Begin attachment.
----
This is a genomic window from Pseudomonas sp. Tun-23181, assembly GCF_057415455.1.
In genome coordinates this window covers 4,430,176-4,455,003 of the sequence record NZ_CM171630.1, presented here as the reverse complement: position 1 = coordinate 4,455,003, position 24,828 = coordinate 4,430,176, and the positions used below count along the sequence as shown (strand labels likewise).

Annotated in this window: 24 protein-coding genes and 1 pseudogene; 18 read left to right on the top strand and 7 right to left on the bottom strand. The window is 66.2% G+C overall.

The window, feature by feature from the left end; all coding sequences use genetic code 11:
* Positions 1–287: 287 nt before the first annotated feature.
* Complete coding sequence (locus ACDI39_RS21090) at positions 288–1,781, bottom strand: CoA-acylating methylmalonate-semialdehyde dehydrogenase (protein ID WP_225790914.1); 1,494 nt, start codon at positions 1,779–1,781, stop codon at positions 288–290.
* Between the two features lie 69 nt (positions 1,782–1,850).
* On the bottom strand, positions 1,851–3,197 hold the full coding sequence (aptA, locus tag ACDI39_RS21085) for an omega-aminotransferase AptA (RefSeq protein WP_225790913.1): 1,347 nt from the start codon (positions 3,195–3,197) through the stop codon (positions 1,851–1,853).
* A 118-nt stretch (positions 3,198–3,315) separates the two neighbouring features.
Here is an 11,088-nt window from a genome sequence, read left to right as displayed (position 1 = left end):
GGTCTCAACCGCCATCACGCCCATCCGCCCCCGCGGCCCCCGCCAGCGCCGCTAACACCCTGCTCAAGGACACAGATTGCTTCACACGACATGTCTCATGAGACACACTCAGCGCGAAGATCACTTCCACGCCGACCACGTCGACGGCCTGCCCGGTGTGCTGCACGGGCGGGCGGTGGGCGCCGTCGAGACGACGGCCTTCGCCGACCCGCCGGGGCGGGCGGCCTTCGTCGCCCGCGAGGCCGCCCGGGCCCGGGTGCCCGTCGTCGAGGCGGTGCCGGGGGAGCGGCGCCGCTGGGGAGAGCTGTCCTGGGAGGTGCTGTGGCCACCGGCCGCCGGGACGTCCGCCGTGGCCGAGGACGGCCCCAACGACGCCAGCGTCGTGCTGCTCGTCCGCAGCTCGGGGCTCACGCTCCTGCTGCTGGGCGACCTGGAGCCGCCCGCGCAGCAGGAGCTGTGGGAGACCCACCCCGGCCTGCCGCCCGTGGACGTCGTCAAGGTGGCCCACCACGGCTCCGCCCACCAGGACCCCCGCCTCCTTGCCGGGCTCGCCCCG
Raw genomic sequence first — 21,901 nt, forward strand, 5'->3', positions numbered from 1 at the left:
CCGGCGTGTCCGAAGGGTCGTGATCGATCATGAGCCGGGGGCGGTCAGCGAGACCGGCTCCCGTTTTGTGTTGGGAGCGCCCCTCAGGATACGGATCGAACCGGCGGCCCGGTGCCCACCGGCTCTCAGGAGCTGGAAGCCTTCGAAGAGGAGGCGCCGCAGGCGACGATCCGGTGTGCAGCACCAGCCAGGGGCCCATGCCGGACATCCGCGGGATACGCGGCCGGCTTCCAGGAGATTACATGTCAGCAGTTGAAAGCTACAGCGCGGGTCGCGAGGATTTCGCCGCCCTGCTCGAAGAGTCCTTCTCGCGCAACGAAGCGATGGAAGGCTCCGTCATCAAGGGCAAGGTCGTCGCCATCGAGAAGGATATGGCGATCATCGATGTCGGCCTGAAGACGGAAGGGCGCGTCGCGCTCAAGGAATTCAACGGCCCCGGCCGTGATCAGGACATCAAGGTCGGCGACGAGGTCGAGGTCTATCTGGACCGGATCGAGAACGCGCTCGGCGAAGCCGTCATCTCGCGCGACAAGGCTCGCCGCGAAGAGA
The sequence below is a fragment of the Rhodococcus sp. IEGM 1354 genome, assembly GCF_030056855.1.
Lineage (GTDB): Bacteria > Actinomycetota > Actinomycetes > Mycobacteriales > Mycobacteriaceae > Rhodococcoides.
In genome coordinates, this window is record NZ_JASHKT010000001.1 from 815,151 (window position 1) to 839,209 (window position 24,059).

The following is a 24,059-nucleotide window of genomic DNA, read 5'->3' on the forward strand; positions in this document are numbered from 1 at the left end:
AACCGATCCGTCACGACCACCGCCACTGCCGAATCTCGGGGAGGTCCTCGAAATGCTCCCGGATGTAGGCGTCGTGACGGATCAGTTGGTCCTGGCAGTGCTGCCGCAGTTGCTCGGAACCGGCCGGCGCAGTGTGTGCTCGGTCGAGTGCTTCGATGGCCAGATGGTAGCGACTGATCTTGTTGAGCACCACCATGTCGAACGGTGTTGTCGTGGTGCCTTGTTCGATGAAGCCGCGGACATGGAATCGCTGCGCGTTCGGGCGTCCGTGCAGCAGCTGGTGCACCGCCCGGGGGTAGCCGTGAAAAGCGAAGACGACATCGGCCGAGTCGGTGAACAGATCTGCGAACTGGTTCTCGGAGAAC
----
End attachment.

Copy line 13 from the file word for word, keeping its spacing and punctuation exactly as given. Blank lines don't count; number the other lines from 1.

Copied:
CCGGCGTGTCCGAAGGGTCGTGATCGATCATGAGCCGGGGGCGGTCAGCGAGACCGGCTCCCGTTTTGTGTTGGGAGCGCCCCTCAGGATACGGATCGAACCGGCGGCCCGGTGCCCACCGGCTCTCAGGAGCTGGAAGCCTTCGAAGAGGAGGCGCCGCAGGCGACGATCCGGTGTGCAGCACCAGCCAGGGGCCCATGCCGGACATCCGCGGGATACGCGGCCGGCTTCCAGGAGATTACATGTCAGCAGTTGAAAGCTACAGCGCGGGTCGCGAGGATTTCGCCGCCCTGCTCGAAGAGTCCTTCTCGCGCAACGAAGCGATGGAAGGCTCCGTCATCAAGGGCAAGGTCGTCGCCATCGAGAAGGATATGGCGATCATCGATGTCGGCCTGAAGACGGAAGGGCGCGTCGCGCTCAAGGAATTCAACGGCCCCGGCCGTGATCAGGACATCAAGGTCGGCGACGAGGTCGAGGTCTATCTGGACCGGATCGAGAACGCGCTCGGCGAAGCCGTCATCTCGCGCGACAAGGCTCGCCGCGAAGAGA